Foo: You’re not talking in particular about 9/11, all right? Okay. See, we have our own things. Let’s say, nasopharyngeal [NPC] cancer. If you see that, it has to be Chinese or Asian, not other races. There's a lot of things to deal with it. Stroke issues, why we have so much [cerebral] bleed. Is that just because they are more hypertension that are not treated, or genetically there's a problem in it? The health issues, I mean, all this risk factor can be modified if it change. And there's a public health issue that can we get the message to the people and help them with that? Hepatoma, hepatitis B, I mentioned earlier on, “if you see a big liver, it is Asian, it is usually a tumor”. If other races, it could be due to, you know, big liver, fatty liver. But not Chinese. If you see that. When I went to medical school I was told -- I was trained in Taiwan – “when you see a big liver in Chinese patient it has to be hepatoma, nothing else”. So that's something that we know. Infectious diseases like TB, the immigrant may have the [infected area] focus in the lung, or they may be infected and if not treated adequately it could become a problem when they get older. So all these are issues that we have to work on and find out. Now, [beeper sound] traditionally people think that Chinese are a model minorities that don't have any problem. And we always thought that we are quite good, our cholesterol is very low, but you don't get the statistic our cholesterol actually is quite high. Now maybe because the Western food that we are eating over here, but that's an issue. It's not, you are thin so you don't have cholesterol problem. We also have a lot of osteoporosis. Fractured hips and things like that. And that's because of either genetic issues or because of the environment, you know, the food we're taking, or we're not exercising enough. So there are a lot of issues there that we have. Now, one of the things that Dr. George Liu [CAIPA president] is interested in is, we don't have even the normal data on us. Osteoporosis is just for Western data, not the Asian data. We should be able to look into that. And do it. So this Asian Health Center we established is trying to encourage people to do research and get grants and study all these issues. I think, in the next few years, I think we should be able to help us by working concentrated on this [Asian health], and having people interested in this.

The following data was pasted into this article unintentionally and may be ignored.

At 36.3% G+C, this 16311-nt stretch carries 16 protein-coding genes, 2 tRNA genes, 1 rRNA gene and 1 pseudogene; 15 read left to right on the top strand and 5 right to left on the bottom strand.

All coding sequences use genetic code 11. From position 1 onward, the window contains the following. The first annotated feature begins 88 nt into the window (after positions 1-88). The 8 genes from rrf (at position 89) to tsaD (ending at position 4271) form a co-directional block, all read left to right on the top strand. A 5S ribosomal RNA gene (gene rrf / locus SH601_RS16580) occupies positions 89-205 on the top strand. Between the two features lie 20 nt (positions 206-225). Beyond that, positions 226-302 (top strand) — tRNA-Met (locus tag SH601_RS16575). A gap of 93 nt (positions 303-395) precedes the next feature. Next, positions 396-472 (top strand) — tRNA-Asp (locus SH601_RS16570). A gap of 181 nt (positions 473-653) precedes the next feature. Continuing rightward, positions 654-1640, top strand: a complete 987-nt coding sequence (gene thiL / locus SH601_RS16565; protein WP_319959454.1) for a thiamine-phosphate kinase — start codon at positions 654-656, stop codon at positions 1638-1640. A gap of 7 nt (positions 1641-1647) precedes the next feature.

Q: So these are all issues that you feel can be identified uniquely to Chinese people or Chinese communities. I'm wondering maybe more specifically what kind of patients do you see, in terms of background, in terms of what age people are.
Foo: Me, myself?
Foo: Well, I see a lot of patients -- I'm an adult neurologist -- so I see adults. But [due to] the nature of neurologist, we see a lot of older people with strokes, coming with strokes, with Parkinson's Disease. The geriatric population will eventually, you know, be what I serve. I also see a lot of young people, a lot of migraine patients, a lot of patients with back pains, [beeper sound] problems like that.
Q: So from that vantage point, I wonder if you could speak about how you see your patient population having changed during your career at Downtown. In terms of immigrant populations or economic backgrounds…